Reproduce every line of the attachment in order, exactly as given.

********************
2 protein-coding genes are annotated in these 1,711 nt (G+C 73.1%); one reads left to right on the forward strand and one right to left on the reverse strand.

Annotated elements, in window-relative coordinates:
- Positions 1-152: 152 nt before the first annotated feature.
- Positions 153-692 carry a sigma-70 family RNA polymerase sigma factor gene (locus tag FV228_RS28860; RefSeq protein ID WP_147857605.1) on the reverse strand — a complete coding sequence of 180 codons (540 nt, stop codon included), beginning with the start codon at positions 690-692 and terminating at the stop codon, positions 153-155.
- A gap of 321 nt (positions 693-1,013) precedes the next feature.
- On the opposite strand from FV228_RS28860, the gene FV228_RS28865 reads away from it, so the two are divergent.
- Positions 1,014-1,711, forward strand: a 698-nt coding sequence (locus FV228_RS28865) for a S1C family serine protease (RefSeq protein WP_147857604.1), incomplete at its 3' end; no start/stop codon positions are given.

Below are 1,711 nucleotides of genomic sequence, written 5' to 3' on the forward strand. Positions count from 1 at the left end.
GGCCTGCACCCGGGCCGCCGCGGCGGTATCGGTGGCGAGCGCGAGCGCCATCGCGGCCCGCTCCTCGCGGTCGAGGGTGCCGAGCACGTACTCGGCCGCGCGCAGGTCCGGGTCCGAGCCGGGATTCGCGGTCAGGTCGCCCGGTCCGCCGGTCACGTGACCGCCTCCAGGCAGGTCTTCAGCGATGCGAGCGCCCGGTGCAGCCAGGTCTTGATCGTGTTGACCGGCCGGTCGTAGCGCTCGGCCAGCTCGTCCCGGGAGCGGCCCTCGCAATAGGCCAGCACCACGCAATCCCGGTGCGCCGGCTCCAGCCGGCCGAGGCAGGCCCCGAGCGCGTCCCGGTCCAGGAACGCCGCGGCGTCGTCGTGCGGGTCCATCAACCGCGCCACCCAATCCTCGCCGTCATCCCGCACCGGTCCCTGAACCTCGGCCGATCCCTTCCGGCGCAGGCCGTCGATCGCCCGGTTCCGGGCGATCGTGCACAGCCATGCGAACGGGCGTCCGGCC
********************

2 protein-coding genes are annotated in these 1,711 nt (G+C 73.1%); one reads left to right on the forward strand and one right to left on the reverse strand.

Annotated elements, in window-relative coordinates:
- Positions 1-152: 152 nt before the first annotated feature.
- Positions 153-692 carry a sigma-70 family RNA polymerase sigma factor gene (locus tag FV228_RS28860; RefSeq protein ID WP_147857605.1) on the reverse strand — a complete coding sequence of 180 codons (540 nt, stop codon included), beginning with the start codon at positions 690-692 and terminating at the stop codon, positions 153-155.
- A gap of 321 nt (positions 693-1,013) precedes the next feature.
- On the opposite strand from FV228_RS28860, the gene FV228_RS28865 reads away from it, so the two are divergent.
- Positions 1,014-1,711, forward strand: a 698-nt coding sequence (locus FV228_RS28865) for a S1C family serine protease (RefSeq protein WP_147857604.1), incomplete at its 3' end; no start/stop codon positions are given.

Below are 1,711 nucleotides of genomic sequence, written 5' to 3' on the forward strand. Positions count from 1 at the left end.
GGCCTGCACCCGGGCCGCCGCGGCGGTATCGGTGGCGAGCGCGAGCGCCATCGCGGCCCGCTCCTCGCGGTCGAGGGTGCCGAGCACGTACTCGGCCGCGCGCAGGTCCGGGTCCGAGCCGGGATTCGCGGTCAGGTCGCCCGGTCCGCCGGTCACGTGACCGCCTCCAGGCAGGTCTTCAGCGATGCGAGCGCCCGGTGCAGCCAGGTCTTGATCGTGTTGACCGGCCGGTCGTAGCGCTCGGCCAGCTCGTCCCGGGAGCGGCCCTCGCAATAGGCCAGCACCACGCAATCCCGGTGCGCCGGCTCCAGCCGGCCGAGGCAGGCCCCGAGCGCGTCCCGGTCCAGGAACGCCGCGGCGTCGTCGTGCGGGTCCATCAACCGCGCCACCCAATCCTCGCCGTCATCCCGCACCGGTCCCTGAACCTCGGCCGATCCCTTCCGGCGCAGGCCGTCGATCGCCCGGTTCCGGGCGATCGTGCACAGCCATGCGAACGGGCGTCCGGCC